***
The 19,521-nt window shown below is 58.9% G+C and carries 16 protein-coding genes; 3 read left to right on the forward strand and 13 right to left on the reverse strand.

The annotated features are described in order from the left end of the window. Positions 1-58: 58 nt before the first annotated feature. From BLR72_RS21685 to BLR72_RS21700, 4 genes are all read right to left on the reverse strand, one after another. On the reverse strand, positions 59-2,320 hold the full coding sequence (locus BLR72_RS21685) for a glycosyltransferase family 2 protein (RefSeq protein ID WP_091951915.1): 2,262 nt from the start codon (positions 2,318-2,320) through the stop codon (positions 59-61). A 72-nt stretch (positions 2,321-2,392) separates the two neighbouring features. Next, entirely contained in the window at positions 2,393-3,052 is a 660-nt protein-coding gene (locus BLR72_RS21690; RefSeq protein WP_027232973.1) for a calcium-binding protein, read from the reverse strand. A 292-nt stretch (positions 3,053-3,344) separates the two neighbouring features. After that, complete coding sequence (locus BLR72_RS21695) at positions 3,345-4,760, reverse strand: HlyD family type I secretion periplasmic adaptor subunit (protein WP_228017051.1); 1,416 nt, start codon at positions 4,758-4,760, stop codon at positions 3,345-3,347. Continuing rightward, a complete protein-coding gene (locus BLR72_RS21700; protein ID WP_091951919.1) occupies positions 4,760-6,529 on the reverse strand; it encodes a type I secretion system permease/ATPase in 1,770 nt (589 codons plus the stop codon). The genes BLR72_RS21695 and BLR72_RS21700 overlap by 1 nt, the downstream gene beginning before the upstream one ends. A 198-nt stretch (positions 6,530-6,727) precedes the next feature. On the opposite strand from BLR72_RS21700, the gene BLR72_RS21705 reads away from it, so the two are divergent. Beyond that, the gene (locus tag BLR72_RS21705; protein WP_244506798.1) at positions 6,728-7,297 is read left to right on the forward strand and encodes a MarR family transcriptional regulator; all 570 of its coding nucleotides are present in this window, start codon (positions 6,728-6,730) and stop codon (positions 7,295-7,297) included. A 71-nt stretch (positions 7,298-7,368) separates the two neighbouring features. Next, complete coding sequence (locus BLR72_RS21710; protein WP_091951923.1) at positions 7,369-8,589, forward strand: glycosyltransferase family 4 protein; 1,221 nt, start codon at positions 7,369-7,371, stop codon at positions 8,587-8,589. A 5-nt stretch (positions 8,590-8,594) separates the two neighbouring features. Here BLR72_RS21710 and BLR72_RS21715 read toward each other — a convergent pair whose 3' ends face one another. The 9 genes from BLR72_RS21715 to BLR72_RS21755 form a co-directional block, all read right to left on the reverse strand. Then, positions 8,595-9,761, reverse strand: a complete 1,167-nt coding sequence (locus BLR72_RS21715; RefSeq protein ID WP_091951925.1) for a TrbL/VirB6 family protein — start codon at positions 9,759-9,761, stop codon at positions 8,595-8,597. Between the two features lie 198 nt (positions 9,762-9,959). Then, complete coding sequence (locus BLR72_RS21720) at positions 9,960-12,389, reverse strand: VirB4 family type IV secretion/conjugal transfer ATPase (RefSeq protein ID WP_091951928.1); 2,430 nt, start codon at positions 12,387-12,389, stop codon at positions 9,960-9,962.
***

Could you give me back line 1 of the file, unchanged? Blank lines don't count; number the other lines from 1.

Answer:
The 19,521-nt window shown below is 58.9% G+C and carries 16 protein-coding genes; 3 read left to right on the forward strand and 13 right to left on the reverse strand.